The fact that Eva and I had such a difficult time refinancing our house may seem like a little thing. But it is a symptom of a much more severe malady that is not merely getting in the way of our country's (and big chunks of the rest of the world for that matter) economic recovery, but setting us up for the next big fall.

14 November 2011


I've had cause over the past couple of months to think about my past more than usual.

On the personal / mortality side of things: one aunt died. Another has been diagnosed with what is possibly her terminal illness. It was the seventh anniversary of my mother's death. For the first time in my life I spent a week in the hospital due to something that could have killed me.

There aren't a whole lot of pictures of me from my first nine years of life. That's because November 7 this year was the 50th anniversary of my family's house burning down in a wildfire that gave us little time to evacuate, much less take much of anything with us. The only thing other than memories that I have left from the years before the fire is this:It's the cooled puddle of a silver or steel or some kind of vase that melted in the house and that my mom scraped up from the ashes when we were allowed to go back and sift among the smoldering ruins.

Then there's the personal / political side of things. Occupy Wall Street makes me think back to the days when I was a student radical in the '60s and '70s. I've been watching the new History Channel show "Vietnam in HD." Growing up when I did - a teenager in the late 1960s, eligible to be drafted in 1970 when kids just like me were being drafted in large numbers and sent to die in Vietnam - did a lot to make me the person I am today.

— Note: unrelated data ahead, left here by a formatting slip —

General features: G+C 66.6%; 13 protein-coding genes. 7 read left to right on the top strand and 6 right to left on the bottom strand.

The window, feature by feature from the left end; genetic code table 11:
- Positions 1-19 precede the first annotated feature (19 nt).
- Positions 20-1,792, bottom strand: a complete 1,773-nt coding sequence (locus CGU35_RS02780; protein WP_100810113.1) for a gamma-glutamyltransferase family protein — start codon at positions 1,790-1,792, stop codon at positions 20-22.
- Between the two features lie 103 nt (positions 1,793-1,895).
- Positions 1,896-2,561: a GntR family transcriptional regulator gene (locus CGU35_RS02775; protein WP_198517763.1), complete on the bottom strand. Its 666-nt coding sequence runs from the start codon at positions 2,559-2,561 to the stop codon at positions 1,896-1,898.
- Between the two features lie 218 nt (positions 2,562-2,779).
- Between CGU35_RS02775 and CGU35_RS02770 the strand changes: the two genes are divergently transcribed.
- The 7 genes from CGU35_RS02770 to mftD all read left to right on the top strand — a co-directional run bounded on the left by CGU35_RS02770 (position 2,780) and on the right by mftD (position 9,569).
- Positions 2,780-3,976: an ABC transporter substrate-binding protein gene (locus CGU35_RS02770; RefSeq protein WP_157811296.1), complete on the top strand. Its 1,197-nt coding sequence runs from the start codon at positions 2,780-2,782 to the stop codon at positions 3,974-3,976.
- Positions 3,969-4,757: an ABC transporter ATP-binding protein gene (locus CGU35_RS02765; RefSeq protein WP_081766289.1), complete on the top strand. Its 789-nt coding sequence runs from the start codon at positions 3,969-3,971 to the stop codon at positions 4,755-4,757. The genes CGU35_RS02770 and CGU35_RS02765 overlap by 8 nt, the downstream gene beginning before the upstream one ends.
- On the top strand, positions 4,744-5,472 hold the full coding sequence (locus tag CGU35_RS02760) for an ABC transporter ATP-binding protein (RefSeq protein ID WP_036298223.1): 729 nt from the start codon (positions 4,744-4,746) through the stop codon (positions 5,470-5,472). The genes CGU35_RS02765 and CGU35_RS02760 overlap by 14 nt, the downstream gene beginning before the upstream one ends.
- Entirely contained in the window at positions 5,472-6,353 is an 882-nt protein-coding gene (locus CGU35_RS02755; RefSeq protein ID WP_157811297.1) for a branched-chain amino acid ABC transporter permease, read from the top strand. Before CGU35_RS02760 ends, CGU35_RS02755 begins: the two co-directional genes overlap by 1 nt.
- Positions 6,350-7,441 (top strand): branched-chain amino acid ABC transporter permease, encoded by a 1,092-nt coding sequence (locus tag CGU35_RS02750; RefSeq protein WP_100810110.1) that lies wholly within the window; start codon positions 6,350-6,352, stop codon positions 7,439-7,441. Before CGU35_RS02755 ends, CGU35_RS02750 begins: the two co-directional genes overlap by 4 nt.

I went to a book launch party not so long ago for an anthology of short stories called "Send My Love And A Molotov Cocktail," edited by my pal Gary Phillips. One of the contributors, John A. Imani, had written a story set during antiwar demonstrations at UCLA in 1972. I'd also been at those demonstrations.

The launch was held at The Southern California Library, "...a people's library, dedicated to documenting and preserving the histories of communities in struggle for justice..." I poked around in the library's archives, just looking at the labels on the boxes of collected materials. There were a number of collections that were familiar to me, that possibly even hold leaflets or newsletters or posters or articles that I wrote, edited, distributed or hand cranked the mimeograph machines to help print.

I have my own collection of printed materials from those days. I plan to go through them and see if the library wants any of them. And I've got a collection of "buttons" that I hadn't looked at in many years until I just now took this picture of some of them:It pleased me to think that some part of my past might be preserved in that collection, that I may have contributed in some very small way to the historical record. And I do recall those days fondly, though I think of them as neither the good old or bad old days, just as days like any other - a mix of good, bad and mostly just getting by.

I like to think that I lack nostalgia, that in my mind the good days are still ahead of me, that the next book I write is going to be my best, that I get handsomer and more desirable with age - okay, well, maybe that one not so much, there's only so much self-deception that even I can muster.

Nostalgia is almost always made up of convenient lies and selective truths. It is good to remember the past - ideally with all its blemishes, failures, ugliness, beauty and triumphs acknowledged - but it is seldom of any use to dwell in it.

If you're reading this and hoping that I'm somehow going to wrap it up in a way that makes sense of it, that has something significant to impart, sorry you are S.O.L. The only lessons I've learned from any reflecting I've done on my past, the past of others or the past in general are that there is nothing whatsoever that can be done about it and that you can't let it get in the way of trying to do things better in the future.

Oh yeah, and that the future is pretty much out of your control, too, but you can't let that stop you from trying.

I guess I just talked myself into getting back to work on the next book.